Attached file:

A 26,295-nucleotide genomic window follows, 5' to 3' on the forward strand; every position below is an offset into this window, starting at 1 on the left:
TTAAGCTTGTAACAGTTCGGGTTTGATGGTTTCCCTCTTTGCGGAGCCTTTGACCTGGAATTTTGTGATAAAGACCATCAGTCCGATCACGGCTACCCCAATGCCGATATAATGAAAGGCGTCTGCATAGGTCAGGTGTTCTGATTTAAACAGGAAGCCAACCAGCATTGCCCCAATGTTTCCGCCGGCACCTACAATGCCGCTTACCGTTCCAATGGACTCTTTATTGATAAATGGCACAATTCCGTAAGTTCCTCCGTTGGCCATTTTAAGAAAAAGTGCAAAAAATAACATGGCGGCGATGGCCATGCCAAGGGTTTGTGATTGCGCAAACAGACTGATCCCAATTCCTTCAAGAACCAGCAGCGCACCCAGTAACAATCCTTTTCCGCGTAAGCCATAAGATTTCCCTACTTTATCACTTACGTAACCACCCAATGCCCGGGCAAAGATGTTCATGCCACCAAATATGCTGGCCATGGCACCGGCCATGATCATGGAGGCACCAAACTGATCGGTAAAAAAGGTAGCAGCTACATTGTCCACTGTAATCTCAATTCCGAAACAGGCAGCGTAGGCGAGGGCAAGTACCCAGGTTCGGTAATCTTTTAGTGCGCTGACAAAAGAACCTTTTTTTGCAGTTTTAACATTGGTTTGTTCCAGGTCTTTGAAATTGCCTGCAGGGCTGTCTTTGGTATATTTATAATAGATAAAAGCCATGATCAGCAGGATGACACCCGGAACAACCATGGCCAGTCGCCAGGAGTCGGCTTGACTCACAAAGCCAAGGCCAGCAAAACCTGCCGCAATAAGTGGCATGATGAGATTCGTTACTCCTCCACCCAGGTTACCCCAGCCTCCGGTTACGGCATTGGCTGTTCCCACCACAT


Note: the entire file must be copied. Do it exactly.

A 26,295-nucleotide genomic window follows, 5' to 3' on the forward strand; every position below is an offset into this window, starting at 1 on the left:
TTAAGCTTGTAACAGTTCGGGTTTGATGGTTTCCCTCTTTGCGGAGCCTTTGACCTGGAATTTTGTGATAAAGACCATCAGTCCGATCACGGCTACCCCAATGCCGATATAATGAAAGGCGTCTGCATAGGTCAGGTGTTCTGATTTAAACAGGAAGCCAACCAGCATTGCCCCAATGTTTCCGCCGGCACCTACAATGCCGCTTACCGTTCCAATGGACTCTTTATTGATAAATGGCACAATTCCGTAAGTTCCTCCGTTGGCCATTTTAAGAAAAAGTGCAAAAAATAACATGGCGGCGATGGCCATGCCAAGGGTTTGTGATTGCGCAAACAGACTGATCCCAATTCCTTCAAGAACCAGCAGCGCACCCAGTAACAATCCTTTTCCGCGTAAGCCATAAGATTTCCCTACTTTATCACTTACGTAACCACCCAATGCCCGGGCAAAGATGTTCATGCCACCAAATATGCTGGCCATGGCACCGGCCATGATCATGGAGGCACCAAACTGATCGGTAAAAAAGGTAGCAGCTACATTGTCCACTGTAATCTCAATTCCGAAACAGGCAGCGTAGGCGAGGGCAAGTACCCAGGTTCGGTAATCTTTTAGTGCGCTGACAAAAGAACCTTTTTTTGCAGTTTTAACATTGGTTTGTTCCAGGTCTTTGAAATTGCCTGCAGGGCTGTCTTTGGTATATTTATAATAGATAAAAGCCATGATCAGCAGGATGACACCCGGAACAACCATGGCCAGTCGCCAGGAGTCGGCTTGACTCACAAAGCCAAGGCCAGCAAAACCTGCCGCAATAAGTGGCATGATGAGATTCGTTACTCCTCCACCCAGGTTACCCCAGCCTCCGGTTACGGCATTGGCTGTTCCCACCACAT